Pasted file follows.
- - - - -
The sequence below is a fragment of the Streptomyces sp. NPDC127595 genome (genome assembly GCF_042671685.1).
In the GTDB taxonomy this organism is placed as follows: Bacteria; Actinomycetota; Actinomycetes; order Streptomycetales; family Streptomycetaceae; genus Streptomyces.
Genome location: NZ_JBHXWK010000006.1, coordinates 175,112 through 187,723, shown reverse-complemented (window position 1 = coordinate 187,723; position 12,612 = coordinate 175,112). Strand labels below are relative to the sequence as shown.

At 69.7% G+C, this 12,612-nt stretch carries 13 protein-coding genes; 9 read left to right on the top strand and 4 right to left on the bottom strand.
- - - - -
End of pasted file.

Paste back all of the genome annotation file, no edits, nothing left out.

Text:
The sequence below is a fragment of the Streptomyces sp. NPDC127595 genome (genome assembly GCF_042671685.1).
In the GTDB taxonomy this organism is placed as follows: Bacteria; Actinomycetota; Actinomycetes; order Streptomycetales; family Streptomycetaceae; genus Streptomyces.
Genome location: NZ_JBHXWK010000006.1, coordinates 175,112 through 187,723, shown reverse-complemented (window position 1 = coordinate 187,723; position 12,612 = coordinate 175,112). Strand labels below are relative to the sequence as shown.

At 69.7% G+C, this 12,612-nt stretch carries 13 protein-coding genes; 9 read left to right on the top strand and 4 right to left on the bottom strand.